Such products pose a serious health problem to consumers worldwide in that they are easily available through a variety of online pharmacies, online health stores or from manufacturers directly. Sometimes, the information accompanying such products refers to some “miracle” type of ingredient whitout clearly itentifying it as to its chemical nature, its pharmacological effects, or its associated health risks. This leaves consumers with no clues, largely unprotected and at considerable risks for their own health. FDA and health authorities of many other countries thankfully have started to identify and alert the public about products at fault.

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Is There A Genetic Predisposition of Asian Patients For Serious Skin Reactions Under Phenytoin and Fosphenytoin Treatment?

March 19, 2009
FDA is investigating new preliminary data suggesting an increased risk of serious skin reactions from the anti-epileptic drugs phenytoin and fosphenytoin if they are taken by Asian patients who are positive for the human leukocyte antigen allele HLA-B*1502. These reactions include Stevens Johnson Syndrome (SJS) and toxic epidermal necrolysis (TEN). Phenytoin is marketed as Dilantin, Phenytek and generics. Fosphenytoin sodium is marketed as Cerebyx and generics.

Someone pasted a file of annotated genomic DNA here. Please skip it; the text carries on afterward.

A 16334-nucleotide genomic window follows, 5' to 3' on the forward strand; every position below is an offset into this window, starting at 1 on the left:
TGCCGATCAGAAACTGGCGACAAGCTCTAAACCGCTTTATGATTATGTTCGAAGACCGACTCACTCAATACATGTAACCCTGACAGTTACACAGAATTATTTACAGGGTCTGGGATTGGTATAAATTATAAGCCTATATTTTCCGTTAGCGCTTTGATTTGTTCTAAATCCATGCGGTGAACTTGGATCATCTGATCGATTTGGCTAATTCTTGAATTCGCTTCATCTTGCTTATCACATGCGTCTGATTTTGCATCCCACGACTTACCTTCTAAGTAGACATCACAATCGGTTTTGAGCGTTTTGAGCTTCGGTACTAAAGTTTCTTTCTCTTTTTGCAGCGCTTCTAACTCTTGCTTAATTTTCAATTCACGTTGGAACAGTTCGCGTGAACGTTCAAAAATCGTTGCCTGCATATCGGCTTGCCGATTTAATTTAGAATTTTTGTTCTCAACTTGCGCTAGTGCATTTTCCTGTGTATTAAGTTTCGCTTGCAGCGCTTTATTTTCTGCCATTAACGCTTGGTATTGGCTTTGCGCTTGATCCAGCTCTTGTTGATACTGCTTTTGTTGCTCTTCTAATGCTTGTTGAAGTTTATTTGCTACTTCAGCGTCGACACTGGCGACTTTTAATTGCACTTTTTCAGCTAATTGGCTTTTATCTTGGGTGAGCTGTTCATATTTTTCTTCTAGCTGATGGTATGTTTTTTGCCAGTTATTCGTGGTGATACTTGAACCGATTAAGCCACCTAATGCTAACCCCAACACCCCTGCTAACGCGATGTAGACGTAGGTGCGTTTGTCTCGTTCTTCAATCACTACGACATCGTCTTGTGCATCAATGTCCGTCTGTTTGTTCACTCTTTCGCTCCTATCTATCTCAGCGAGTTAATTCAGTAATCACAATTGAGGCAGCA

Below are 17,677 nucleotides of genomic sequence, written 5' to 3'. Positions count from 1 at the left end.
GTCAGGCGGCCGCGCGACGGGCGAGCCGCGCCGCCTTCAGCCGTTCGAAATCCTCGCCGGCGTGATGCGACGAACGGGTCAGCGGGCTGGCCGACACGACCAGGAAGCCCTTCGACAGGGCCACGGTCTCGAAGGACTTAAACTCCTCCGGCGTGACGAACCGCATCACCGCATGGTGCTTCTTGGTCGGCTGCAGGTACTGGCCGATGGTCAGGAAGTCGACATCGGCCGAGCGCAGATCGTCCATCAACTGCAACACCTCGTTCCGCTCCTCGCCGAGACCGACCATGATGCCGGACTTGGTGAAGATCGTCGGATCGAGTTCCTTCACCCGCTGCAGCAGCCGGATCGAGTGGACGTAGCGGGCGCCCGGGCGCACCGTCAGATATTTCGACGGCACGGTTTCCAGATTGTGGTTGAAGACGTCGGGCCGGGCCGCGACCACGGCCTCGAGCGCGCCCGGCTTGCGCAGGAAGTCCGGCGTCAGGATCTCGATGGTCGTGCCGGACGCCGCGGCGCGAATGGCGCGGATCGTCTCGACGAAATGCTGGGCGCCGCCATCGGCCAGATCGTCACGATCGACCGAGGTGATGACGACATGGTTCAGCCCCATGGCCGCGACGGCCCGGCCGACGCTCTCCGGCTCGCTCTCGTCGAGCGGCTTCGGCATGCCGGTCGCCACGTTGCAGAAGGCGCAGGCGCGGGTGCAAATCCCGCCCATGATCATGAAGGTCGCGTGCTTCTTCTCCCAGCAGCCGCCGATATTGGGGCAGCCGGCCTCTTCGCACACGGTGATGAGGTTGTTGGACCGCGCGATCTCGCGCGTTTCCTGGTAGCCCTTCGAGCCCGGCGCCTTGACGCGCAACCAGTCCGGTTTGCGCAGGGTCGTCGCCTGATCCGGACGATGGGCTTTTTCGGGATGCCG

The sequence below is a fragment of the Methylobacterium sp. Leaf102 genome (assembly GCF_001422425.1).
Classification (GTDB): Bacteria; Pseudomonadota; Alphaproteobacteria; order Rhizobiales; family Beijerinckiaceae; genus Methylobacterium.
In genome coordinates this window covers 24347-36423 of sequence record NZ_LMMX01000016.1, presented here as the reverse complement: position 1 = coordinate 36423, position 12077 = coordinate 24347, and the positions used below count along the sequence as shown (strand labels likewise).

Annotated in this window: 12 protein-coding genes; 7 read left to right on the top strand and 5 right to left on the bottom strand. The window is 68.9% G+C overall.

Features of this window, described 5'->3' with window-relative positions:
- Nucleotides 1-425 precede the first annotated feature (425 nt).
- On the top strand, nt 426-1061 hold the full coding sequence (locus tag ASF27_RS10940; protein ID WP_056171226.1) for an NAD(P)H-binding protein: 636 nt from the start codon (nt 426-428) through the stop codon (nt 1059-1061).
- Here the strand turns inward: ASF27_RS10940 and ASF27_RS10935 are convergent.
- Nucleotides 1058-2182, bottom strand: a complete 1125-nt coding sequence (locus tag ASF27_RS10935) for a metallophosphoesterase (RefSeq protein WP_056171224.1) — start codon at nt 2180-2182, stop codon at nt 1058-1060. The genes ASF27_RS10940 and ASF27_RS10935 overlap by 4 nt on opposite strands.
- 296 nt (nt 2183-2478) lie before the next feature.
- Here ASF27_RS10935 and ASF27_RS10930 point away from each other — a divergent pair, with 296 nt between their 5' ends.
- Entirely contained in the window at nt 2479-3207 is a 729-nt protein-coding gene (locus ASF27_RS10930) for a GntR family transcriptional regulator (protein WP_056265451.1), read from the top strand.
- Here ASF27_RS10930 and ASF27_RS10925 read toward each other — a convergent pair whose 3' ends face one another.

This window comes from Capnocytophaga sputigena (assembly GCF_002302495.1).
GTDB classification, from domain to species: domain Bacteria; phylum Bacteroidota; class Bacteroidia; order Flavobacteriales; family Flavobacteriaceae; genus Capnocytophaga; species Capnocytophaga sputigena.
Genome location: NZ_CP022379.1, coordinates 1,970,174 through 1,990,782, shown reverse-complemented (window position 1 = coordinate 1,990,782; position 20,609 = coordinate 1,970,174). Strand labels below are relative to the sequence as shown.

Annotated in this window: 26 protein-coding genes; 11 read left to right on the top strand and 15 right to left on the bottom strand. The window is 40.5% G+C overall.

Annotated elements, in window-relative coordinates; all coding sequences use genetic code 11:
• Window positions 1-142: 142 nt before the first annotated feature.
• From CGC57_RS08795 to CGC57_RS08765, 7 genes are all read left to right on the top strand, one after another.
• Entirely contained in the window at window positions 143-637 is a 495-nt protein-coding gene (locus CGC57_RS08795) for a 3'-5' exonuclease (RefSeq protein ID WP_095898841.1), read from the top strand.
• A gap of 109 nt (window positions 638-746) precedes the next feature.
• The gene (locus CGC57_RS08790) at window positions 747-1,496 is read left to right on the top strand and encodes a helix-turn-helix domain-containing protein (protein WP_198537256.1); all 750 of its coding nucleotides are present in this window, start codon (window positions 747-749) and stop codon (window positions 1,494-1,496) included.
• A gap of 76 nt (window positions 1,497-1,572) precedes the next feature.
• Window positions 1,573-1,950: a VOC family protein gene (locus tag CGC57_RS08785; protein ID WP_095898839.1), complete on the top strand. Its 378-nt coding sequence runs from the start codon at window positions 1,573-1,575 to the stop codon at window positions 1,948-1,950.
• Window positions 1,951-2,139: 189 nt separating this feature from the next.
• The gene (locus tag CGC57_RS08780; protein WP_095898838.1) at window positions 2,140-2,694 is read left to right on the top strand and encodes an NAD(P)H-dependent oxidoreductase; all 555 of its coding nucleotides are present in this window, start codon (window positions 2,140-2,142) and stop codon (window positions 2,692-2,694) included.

It is estimated that in parts of China, Taiwan, Thailand, Malaysia, Indonesia and the Philippines, 15 percent or more of the population may carry the HLA-B*-1502 allele. The frequency in South Asia, including India, is somewhat lower, and in Japan and Korea it is under one percent.

It was previously established that another anti-epileptic drug, carbamazepine, increases the risk of these skin reactions in Asian patients with the HLA-B*1502 allele. FDA has recommended screening patients of Asian ancestry for this allele before prescribing carbamazepine and not starting the drug unless the expected benefit clearly outweighs the risk..

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Efalizumab [Raptiva] is associated with Progressive Multifocal Leukoencephalopathy (PML)

March 19, 2009
February 19, 2009 – FDA issued a Public Health Advisory to notify healthcare professionals of three confirmed, and one possible report of progressive multifocal leukoencephalopathy (PML), a rare brain infection, in patients using the psoriasis drug Efalizumab [Raptiva]. In October 2008, the labeling for Raptiva was already changed to highlight, in a Boxed Warning, the risks of life-threatening infections, including PML. In addition, FDA directed Genentech, the manufacturer of Raptiva, to develop a Risk Evaluation and Mitigation Strategy, or REMS, to ensure that patients receive risk information about Raptiva. The FDA is reviewing this latest information. The agency will take appropriate steps to ensure that the risks of Raptiva do not outweigh its benefits, that patients prescribed Raptiva are clearly informed of the signs and symptoms of PML, and …………….